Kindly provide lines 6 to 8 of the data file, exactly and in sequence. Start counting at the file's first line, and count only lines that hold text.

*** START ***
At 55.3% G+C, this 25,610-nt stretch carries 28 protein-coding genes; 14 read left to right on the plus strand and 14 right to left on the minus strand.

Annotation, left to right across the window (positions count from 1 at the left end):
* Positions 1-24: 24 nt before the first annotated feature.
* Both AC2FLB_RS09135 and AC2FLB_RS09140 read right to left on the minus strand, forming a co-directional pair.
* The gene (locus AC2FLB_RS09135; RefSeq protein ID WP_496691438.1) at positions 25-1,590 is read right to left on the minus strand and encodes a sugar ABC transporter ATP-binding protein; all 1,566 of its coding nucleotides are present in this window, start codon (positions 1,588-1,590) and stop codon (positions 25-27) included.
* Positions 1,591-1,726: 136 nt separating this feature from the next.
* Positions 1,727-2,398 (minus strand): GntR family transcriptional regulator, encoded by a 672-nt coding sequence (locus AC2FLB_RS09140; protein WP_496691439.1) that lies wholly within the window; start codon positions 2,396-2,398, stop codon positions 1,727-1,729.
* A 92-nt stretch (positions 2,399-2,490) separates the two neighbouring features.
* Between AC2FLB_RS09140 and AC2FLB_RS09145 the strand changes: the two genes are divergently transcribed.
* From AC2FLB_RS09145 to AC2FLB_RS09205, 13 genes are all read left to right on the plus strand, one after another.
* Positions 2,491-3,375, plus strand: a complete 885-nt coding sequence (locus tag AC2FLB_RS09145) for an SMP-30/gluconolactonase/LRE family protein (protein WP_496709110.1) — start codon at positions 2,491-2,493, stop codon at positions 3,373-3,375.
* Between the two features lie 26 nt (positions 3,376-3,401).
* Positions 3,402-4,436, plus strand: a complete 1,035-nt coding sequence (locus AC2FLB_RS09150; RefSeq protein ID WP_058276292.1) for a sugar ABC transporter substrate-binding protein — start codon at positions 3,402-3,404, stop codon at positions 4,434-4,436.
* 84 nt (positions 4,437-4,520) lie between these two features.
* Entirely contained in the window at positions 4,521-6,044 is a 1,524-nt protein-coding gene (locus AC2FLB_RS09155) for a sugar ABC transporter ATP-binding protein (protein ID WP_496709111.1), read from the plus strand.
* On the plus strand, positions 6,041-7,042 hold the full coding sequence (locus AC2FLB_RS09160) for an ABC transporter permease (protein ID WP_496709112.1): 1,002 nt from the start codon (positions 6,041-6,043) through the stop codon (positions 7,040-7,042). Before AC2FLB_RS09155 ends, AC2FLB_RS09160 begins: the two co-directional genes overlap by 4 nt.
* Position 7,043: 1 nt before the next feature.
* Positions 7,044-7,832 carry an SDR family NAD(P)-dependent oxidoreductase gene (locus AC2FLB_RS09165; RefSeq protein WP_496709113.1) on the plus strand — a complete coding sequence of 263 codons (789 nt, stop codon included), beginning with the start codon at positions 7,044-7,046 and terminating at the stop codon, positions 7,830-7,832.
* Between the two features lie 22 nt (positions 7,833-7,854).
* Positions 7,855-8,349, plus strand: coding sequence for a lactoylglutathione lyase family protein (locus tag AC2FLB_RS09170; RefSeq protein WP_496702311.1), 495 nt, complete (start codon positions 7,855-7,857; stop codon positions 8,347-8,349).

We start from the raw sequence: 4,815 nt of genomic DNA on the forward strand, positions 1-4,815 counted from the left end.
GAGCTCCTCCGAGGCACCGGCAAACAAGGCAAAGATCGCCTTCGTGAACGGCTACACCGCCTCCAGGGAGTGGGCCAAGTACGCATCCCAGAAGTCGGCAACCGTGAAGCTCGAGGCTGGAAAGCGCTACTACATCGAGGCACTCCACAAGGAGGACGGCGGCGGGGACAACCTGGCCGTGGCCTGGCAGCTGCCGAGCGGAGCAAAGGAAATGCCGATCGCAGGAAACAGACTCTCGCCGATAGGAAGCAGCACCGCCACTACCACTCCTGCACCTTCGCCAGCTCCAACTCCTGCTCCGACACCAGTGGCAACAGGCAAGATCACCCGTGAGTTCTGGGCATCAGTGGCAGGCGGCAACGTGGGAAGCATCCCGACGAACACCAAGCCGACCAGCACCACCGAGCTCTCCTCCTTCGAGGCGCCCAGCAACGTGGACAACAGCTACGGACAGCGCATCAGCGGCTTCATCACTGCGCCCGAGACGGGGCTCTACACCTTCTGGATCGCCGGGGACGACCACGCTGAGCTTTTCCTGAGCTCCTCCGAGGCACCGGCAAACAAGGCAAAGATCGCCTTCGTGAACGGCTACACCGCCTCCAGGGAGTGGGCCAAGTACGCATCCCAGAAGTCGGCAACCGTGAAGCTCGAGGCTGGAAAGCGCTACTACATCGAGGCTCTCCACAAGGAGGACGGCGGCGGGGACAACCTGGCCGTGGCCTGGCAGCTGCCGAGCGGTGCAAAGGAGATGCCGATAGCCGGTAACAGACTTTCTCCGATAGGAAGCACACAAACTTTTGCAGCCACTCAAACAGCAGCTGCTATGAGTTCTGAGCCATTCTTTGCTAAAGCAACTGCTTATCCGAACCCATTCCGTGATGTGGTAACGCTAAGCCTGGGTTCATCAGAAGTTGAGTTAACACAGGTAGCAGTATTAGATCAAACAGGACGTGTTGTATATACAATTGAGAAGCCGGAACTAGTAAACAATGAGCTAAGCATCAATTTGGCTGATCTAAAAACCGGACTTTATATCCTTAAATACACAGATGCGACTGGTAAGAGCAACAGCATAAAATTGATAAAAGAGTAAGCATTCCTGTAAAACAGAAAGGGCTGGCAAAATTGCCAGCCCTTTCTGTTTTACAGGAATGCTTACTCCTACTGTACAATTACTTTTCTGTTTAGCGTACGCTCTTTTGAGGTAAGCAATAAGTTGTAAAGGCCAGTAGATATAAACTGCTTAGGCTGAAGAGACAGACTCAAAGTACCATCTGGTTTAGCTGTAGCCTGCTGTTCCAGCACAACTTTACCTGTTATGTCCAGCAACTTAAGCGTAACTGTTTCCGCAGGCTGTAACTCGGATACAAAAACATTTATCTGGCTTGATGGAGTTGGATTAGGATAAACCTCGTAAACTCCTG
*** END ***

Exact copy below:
* Positions 1,591-1,726: 136 nt separating this feature from the next.
* Positions 1,727-2,398 (minus strand): GntR family transcriptional regulator, encoded by a 672-nt coding sequence (locus AC2FLB_RS09140; protein WP_496691439.1) that lies wholly within the window; start codon positions 2,396-2,398, stop codon positions 1,727-1,729.
* A 92-nt stretch (positions 2,399-2,490) separates the two neighbouring features.